17 September 2021, The Tablet

In anticipation of the synod in Ireland

by Vincent Doyle

In anticipation of the synod in Ireland

Father and son.
Tetra Images / Alamy

Ahead of the synod in Ireland, we need to regroup, reconsider, and truly ask ourselves, are we willing to listen to the Holy Spirit on what direction the church will take, or do we feed this synodal process with our own ego and misgivings? 

The word synod for me requires explaining. It is usually accompanied with words such as “synodality” and “synodal”. These words mean very little to many and thus may unintentionally preclude from important conversations, those who dismiss the synod owing to the complex language it is immersed in. 

The synod both in Ireland and elsewhere needs to be broken down, and mush like evangelisation, needs to be brought to places, perhaps one might not think of going into; if the synod is openly to a clique who recognise the vocabulary, then what is synodal about that? 

Themes will emerge on what may be discussed, and before what is discussed, we must recognise, who will be doing the discussing? Furthermore, the “how” of the “who”, that is the manner by which matters will be discussed has been considered, that means by which opinions and thoughts must go to the farthest reaches of our society, including people who dislike or have little time for the church.

When said persons are approached by family, friends, relations, maybe church personnel, the language must be simple, not exclusively ecclesiological and requiring explanation before the conversation even starts.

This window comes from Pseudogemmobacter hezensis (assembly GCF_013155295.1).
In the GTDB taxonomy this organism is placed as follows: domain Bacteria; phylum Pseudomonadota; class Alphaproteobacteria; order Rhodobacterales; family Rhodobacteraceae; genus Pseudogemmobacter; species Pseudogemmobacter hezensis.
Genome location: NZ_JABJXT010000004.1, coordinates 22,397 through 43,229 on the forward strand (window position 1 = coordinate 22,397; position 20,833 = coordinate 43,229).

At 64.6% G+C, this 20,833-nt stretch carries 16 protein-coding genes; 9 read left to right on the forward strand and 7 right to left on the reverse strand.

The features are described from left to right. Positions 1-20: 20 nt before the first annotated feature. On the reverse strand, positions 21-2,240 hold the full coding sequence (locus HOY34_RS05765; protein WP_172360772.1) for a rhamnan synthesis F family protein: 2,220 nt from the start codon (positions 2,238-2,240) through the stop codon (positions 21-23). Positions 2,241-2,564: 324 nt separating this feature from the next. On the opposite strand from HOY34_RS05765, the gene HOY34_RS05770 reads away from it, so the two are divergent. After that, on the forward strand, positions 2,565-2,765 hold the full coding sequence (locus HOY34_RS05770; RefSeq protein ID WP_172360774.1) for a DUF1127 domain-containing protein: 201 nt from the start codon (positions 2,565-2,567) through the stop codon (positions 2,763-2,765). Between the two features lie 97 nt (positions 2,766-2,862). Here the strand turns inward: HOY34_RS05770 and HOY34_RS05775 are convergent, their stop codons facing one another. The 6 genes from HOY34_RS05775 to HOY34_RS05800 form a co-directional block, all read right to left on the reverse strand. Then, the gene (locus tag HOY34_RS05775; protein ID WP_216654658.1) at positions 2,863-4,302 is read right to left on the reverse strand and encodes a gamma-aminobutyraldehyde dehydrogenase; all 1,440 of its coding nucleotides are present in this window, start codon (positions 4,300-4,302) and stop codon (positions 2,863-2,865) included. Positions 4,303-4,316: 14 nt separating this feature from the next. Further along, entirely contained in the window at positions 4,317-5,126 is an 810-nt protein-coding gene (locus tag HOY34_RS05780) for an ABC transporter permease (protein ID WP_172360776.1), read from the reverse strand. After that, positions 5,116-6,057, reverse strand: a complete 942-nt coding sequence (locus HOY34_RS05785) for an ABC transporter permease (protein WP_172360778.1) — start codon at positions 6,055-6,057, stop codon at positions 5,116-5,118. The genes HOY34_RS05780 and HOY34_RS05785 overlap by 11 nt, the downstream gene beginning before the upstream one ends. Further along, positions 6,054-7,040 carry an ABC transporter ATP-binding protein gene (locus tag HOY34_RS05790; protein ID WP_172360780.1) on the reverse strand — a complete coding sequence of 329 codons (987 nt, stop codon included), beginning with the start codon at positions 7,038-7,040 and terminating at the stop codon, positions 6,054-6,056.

That being said, if the language is not overly-complicated, all are included, even the so called “hurlers on the ditch”, those who offer often unsolicited and unwanted advice, then and only then may the synod begin, when we risk change. 

One such change I have advocated for, for many years, is the consideration of and discussion of implementation of Viri Probati. 

Was this not discussed at the Amazonian synod and not implemented?

The matter was firmly not taken off the table, and what is to say we cannot discuss the issue again?

Why Viri Probati? 

Because of a shortage of vocations perhaps? Because seminaries are emptying quicker than pews post-Covid? One rebuttal to this is that vocations on a global level are not unhealthy and we are a global church, and the Lord has sent many workers into the vineyard.

I personally do not see Viri Probati as a bandage to low or absent vocations; I see it as a response to the oldest and perhaps most complex wounds of the institutional church, what Paul VI dubbed the lamentable defection.

I add the word “procreative” to his term, thus, procreative lamentable defection, when priest and religious stray in terms of their celibacy and chastity vow and a child is conceived. In an interview in early 2019, pre Covid, a Vatican official on the record recognised, after much deliberation and back and forth, the lamentable defection and by extension, its intrinsic procreative characteristic, as inevitable.

Thus, the Vatican recognises, as Paul VI did in 1967, procreative lamentable defection as inevitable and unavoidable.